While we were chatting Andre recalled another popular feature at Christmas in Chapleau. "I used to like going downstairs at Smith and Chapple's and look at the toy display..Also the train display they had there every Christmas.Nice place to duck into on the way to school when it was real cold..Warm up for a few minutes and keep going the rest of the way..LOL"
I remembered that Ian Macdonald, now retired as professor and head of the department of architecture at the University of Manitoba, at one time had a connection to the Smith and Chapple train display, so sent him an email for details. As always Ian replied promptly with details.
"My Dad looked after the Smith and Chapple hardware department including "toyland". It was set up in the lower level at the east end of the building under the Grocery department. The toyland display always included two electric train layouts. One was an American Flyer and the other was a Lionel.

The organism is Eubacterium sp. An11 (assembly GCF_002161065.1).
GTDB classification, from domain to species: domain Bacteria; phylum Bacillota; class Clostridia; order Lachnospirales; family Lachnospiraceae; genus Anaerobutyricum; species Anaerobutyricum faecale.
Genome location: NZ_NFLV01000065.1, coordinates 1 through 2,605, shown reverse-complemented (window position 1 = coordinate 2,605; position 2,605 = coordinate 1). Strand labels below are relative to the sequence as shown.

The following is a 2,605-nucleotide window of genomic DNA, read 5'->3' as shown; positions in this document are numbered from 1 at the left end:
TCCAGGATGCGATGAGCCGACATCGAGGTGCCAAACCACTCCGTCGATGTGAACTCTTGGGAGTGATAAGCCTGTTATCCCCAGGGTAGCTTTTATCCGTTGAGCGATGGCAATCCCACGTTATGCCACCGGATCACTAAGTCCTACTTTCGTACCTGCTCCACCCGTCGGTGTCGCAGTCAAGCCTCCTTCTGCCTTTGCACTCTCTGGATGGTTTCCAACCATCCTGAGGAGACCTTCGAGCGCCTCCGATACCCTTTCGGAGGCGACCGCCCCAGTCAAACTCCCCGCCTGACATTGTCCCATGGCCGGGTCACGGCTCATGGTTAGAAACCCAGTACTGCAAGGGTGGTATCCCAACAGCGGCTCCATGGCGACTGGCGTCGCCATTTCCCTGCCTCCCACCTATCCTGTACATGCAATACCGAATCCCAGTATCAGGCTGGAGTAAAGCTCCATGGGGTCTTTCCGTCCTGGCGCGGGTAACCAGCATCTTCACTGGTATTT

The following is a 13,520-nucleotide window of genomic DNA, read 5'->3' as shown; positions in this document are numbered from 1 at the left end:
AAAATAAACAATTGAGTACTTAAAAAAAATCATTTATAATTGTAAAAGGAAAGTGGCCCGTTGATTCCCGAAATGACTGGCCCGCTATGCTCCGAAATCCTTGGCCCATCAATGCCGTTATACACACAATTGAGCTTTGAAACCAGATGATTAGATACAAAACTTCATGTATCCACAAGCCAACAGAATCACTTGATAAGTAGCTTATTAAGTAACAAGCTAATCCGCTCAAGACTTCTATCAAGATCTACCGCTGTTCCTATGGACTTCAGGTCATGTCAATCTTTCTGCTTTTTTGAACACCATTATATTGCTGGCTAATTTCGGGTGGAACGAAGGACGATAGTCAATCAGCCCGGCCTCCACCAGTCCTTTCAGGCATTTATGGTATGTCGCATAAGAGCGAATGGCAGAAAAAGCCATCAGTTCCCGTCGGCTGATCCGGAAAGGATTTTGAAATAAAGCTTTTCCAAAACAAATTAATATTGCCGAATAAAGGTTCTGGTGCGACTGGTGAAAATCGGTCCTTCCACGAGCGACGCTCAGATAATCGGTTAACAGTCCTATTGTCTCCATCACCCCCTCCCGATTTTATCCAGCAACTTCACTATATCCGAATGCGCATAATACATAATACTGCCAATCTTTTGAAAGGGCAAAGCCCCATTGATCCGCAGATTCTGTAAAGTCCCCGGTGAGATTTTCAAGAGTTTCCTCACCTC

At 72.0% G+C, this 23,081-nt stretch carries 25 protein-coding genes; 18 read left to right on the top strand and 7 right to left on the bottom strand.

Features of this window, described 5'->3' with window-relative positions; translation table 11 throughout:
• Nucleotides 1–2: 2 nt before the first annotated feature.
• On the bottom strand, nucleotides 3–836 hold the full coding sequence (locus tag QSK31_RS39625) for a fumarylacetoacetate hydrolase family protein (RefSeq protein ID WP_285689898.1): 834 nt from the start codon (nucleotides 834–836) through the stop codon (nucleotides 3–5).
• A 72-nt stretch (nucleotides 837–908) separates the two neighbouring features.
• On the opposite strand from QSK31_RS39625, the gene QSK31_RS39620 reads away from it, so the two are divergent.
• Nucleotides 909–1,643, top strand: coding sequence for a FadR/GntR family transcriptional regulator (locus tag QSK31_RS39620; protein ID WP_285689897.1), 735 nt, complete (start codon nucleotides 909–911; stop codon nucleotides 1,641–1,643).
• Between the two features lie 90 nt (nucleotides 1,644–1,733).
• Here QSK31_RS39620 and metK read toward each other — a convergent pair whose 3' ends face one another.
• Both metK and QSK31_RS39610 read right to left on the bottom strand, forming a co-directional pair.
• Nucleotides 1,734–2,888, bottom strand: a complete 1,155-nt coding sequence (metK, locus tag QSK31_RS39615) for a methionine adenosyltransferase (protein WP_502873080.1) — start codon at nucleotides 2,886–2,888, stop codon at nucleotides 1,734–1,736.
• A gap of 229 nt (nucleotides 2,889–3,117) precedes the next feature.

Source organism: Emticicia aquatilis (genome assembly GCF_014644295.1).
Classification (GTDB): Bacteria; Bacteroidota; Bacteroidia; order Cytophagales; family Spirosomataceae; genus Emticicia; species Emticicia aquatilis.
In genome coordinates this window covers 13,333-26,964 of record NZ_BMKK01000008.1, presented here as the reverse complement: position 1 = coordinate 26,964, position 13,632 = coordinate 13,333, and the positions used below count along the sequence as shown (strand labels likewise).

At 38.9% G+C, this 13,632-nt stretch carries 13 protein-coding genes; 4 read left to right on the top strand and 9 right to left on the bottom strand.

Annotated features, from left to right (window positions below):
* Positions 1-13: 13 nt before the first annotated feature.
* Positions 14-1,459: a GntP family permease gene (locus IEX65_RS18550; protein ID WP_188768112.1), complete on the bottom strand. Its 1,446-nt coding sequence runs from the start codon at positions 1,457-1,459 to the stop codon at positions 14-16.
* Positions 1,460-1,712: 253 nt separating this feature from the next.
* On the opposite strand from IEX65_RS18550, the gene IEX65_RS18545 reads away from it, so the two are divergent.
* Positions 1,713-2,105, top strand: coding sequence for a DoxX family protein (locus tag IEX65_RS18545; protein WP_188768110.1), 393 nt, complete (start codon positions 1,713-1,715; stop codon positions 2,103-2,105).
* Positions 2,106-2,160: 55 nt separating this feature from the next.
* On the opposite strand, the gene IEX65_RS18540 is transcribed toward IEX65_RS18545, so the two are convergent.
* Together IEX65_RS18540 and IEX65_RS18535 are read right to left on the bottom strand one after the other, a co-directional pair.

"I had the nonsalaried assignment to oversee the operation of both of them which I gladly did. It was the only job I ever had at Smith and Chapple aside from occasionally delivering flyers.
"Several years later I began firing for the CPR and had the opportunity to actually operate full size locomotives hostling at Cartier. Most of my subsequent Christmas holidays were spent in a CPR locomotive cab substituting for running crews who were booking off. It paid a lot better than the Smith and Chapple assignment but I'm not sure it was ever quite as much fun."
|Ken and Mike about then!!!|